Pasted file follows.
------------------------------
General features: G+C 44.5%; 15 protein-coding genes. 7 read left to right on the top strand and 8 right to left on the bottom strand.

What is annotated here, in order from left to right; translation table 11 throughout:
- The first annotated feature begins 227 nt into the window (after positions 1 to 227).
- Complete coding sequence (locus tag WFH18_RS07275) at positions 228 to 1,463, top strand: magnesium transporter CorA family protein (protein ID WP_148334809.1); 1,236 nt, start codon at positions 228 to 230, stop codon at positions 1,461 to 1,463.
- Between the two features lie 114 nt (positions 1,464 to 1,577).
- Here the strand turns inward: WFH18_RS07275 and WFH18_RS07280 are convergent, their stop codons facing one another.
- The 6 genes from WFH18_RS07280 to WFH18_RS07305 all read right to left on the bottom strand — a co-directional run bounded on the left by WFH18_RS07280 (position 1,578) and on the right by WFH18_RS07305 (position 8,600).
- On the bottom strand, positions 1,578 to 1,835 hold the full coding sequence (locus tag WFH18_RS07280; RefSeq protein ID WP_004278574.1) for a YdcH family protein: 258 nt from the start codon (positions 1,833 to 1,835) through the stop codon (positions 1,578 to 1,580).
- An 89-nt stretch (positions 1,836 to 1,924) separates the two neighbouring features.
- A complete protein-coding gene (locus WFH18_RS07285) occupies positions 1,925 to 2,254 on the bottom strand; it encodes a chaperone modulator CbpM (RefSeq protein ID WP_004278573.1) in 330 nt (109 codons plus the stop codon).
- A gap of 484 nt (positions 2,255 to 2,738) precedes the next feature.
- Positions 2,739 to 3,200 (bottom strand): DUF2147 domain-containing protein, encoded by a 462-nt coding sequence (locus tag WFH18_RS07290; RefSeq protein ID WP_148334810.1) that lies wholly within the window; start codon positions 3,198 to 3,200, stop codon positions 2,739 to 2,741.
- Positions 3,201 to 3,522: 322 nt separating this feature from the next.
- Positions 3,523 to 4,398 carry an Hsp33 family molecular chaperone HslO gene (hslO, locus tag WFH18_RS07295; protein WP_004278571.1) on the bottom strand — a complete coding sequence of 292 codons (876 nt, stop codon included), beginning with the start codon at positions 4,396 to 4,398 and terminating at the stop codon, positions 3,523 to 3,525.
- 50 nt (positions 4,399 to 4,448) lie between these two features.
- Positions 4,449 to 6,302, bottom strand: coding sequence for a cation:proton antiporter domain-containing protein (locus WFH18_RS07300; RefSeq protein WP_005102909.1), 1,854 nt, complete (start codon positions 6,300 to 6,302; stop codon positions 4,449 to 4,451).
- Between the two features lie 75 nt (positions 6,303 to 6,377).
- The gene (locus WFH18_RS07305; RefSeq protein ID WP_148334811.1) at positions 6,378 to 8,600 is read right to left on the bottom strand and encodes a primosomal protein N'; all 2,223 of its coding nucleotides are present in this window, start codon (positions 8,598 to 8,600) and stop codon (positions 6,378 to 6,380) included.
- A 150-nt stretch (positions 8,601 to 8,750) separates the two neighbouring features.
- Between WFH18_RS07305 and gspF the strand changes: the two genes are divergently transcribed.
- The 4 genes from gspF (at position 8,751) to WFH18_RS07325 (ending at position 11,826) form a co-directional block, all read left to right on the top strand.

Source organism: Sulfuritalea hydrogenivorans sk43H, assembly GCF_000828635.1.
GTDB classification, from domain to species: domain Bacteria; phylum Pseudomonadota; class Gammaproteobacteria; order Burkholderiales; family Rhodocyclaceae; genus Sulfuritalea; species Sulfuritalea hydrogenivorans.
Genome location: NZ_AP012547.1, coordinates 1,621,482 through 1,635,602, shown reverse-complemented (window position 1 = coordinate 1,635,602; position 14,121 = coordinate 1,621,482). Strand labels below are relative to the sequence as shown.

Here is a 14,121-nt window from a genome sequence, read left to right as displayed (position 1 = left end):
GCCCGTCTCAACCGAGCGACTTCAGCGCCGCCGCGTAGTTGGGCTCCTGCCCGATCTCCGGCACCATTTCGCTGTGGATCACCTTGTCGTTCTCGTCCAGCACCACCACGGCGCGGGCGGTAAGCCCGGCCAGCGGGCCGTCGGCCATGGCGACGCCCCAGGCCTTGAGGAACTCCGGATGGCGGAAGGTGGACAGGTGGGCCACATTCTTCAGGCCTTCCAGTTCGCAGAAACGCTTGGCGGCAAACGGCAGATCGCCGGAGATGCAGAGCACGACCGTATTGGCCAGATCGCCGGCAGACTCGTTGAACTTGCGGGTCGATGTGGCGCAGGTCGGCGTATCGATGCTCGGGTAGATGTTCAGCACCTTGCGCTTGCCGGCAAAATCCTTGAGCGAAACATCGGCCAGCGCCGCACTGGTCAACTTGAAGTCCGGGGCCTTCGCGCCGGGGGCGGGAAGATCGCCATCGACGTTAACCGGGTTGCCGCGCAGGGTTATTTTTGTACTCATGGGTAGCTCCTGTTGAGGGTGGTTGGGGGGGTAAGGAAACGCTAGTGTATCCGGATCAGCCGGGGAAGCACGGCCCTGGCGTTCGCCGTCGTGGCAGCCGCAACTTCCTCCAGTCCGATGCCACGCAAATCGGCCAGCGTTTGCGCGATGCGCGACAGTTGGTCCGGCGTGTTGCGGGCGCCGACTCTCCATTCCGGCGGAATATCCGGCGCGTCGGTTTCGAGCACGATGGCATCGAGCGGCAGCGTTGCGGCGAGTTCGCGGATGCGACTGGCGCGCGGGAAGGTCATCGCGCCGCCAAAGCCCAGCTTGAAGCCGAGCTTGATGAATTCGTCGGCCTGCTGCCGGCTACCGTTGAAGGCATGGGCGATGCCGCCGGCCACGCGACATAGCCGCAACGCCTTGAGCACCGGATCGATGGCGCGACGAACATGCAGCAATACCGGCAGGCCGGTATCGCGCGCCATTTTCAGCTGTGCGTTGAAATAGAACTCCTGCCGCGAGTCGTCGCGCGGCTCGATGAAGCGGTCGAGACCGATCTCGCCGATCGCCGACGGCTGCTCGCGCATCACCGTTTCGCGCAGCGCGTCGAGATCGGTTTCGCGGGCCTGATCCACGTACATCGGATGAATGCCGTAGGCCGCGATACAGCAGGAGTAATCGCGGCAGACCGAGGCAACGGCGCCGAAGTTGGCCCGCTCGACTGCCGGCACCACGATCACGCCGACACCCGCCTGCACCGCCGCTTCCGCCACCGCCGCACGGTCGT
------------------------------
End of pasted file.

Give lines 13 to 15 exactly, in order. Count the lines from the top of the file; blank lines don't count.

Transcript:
- Positions 3,201 to 3,522: 322 nt separating this feature from the next.
- Positions 3,523 to 4,398 carry an Hsp33 family molecular chaperone HslO gene (hslO, locus tag WFH18_RS07295; protein WP_004278571.1) on the bottom strand — a complete coding sequence of 292 codons (876 nt, stop codon included), beginning with the start codon at positions 4,396 to 4,398 and terminating at the stop codon, positions 3,523 to 3,525.
- 50 nt (positions 4,399 to 4,448) lie between these two features.